Mullins said she believes the organizations working together can improve county residents’ health.

“We are pleased that UCHC has the opportunity to work with the county and the state to assume the delivery of many of the programs,” she said.

County Public Health Director Dawnelle Marshall said the slower transition will help “settle in people’s minds that there is a place to go, there is a continuation. (They are) not being abandoned as some of our clients had felt.”

Morgan said after the meeting she does not yet know how many of the county’s public health staff members will continue in their jobs or for how long.

Umpqua Community Health Center Development Director Brenda Lewis said after the meeting that the organization would look at each public health program individually. The health center wants to consider whether each program can be sustained financially and whether it fits into the center’s mission to provide health care to low-income and underserved populations. She said immunizations and prenatal care could fit into that mission. Other public health functions, like managing communicable disease outbreaks or maintaining birth and death records, would not be a good fit, she said.

Lewis said public meetings would be held as negotiations continue but none have yet been scheduled.

• You can reach reporter Carisa Cegavske at 541-957-4213 or ccegavske@nrtoday.com.

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An earlier version of this story from Aug. 27 appears below:

Douglas County commissioners have entered negotiations with the nonprofit Umpqua Community Health Center to provide public health services to county residents. If the talks are successful, the county will retain its authority over public health programs rather than transferring control to the state, commissioners decided today.

Commissioners voted unanimously to retain authority over public health until June 30, 2015. Two months ago they had voted to give up that authority at the end of September.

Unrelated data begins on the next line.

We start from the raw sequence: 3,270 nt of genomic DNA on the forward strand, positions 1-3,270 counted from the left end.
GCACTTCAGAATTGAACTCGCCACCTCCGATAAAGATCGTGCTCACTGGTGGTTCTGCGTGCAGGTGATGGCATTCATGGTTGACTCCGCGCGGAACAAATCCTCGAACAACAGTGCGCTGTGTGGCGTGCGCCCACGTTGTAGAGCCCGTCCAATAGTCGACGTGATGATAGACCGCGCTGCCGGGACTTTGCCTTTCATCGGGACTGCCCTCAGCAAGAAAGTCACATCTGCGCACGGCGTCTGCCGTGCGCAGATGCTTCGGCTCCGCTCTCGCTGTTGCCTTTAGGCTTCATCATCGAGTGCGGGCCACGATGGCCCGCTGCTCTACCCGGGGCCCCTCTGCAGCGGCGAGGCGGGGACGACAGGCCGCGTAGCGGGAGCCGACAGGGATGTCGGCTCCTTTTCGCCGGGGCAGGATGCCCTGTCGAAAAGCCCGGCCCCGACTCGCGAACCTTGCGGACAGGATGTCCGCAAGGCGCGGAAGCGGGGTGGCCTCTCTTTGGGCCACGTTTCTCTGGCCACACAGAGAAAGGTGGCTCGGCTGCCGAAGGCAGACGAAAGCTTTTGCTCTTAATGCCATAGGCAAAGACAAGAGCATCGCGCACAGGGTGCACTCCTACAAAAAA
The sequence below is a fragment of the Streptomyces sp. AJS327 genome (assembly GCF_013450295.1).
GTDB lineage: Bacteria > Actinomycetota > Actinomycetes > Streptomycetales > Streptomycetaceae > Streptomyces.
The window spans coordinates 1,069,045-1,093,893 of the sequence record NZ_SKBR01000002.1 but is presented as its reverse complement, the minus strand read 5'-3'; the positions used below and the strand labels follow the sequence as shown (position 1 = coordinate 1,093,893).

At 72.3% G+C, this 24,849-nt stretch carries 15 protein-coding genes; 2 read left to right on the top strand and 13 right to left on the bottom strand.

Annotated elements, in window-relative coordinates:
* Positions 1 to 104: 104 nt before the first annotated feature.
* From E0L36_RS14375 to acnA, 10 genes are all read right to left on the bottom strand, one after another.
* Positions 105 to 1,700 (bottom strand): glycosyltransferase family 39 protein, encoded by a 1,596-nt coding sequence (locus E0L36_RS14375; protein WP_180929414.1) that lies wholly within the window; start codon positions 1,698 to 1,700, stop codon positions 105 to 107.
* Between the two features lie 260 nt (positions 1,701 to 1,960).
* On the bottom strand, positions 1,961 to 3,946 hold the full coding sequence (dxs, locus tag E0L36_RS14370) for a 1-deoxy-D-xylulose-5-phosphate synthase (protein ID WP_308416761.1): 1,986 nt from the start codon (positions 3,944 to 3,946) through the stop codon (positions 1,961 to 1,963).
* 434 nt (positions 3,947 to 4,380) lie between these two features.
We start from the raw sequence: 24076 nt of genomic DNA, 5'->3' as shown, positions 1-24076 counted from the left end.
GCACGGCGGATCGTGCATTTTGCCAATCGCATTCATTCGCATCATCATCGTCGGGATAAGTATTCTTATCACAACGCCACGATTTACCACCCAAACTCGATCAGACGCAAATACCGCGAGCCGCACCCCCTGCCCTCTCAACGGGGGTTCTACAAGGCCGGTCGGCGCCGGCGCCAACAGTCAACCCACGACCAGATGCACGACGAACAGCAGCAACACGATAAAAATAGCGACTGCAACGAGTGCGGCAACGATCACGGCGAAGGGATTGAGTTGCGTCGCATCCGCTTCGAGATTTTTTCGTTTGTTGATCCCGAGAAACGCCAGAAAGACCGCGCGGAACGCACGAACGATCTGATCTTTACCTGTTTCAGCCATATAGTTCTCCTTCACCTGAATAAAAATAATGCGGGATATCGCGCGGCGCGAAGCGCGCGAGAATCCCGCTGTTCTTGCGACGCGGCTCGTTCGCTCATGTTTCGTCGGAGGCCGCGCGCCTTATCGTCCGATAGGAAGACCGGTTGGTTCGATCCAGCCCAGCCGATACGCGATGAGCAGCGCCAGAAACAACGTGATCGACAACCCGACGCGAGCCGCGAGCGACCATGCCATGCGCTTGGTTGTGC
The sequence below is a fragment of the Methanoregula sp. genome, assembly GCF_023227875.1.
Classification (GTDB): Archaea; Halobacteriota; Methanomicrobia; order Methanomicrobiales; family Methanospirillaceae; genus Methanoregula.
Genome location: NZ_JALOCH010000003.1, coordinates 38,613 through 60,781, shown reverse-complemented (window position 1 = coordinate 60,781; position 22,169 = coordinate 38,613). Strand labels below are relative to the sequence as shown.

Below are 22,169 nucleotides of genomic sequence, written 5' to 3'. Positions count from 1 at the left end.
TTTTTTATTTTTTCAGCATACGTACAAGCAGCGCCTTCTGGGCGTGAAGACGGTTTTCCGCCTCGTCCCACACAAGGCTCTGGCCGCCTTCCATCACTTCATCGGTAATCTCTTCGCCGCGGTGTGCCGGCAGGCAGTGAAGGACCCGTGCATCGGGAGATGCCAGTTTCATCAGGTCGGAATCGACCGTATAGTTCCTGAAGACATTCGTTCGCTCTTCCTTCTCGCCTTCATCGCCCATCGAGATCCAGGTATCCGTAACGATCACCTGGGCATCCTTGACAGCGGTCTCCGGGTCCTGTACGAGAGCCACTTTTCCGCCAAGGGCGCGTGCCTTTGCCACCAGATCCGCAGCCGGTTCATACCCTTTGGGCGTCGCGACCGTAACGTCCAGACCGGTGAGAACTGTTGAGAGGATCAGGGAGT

Commissioner Susan Morgan said the state public health division asked for more time to make the transition.

“There have been ongoing meetings between the state and local leaders and all of us became increasingly concerned that we were running out of time and we did not have a plan and the timeline was not sufficient to identify, plan and transition the public health programs to the state,” Morgan said.

Roseburg resident Jenny Carloni said she had heard from members of the public that they felt they had not been kept informed and had not been allowed to participate in the county’s decision.

“We would request that if changes to public health do proceed in the future that there be more explanation to the public about how that transformation will happen and perhaps some involvement of the public and the employees in the process,” Carloni said.

Morgan apologized for the way the decision was handled.

“This was a very inelegant interlude that we just went through and I think it left all of us with a very bad taste. So I will commit to you now that we have this much more productive path in place that we will be doing this in a much more transparent fashion,” she said.

Douglas would have been the first county to hand over its public health duties to the state. The county on July 1 transferred its control over mental health programs to the state, which has contracted with the nonprofit Community Health Alliance to provide them. Many former county mental health workers were rehired by the nonprofit organization.

Morgan said after the meeting she does not yet know how many of the county’s public health staff members will continue in their jobs or for how long.


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The News-Review Updated Aug 28, 2014 12:33PM Published Aug 28, 2014 12:07PM Copyright 2014 The News-Review. All rights reserved. This material may not be published, broadcast, rewritten or redistributed.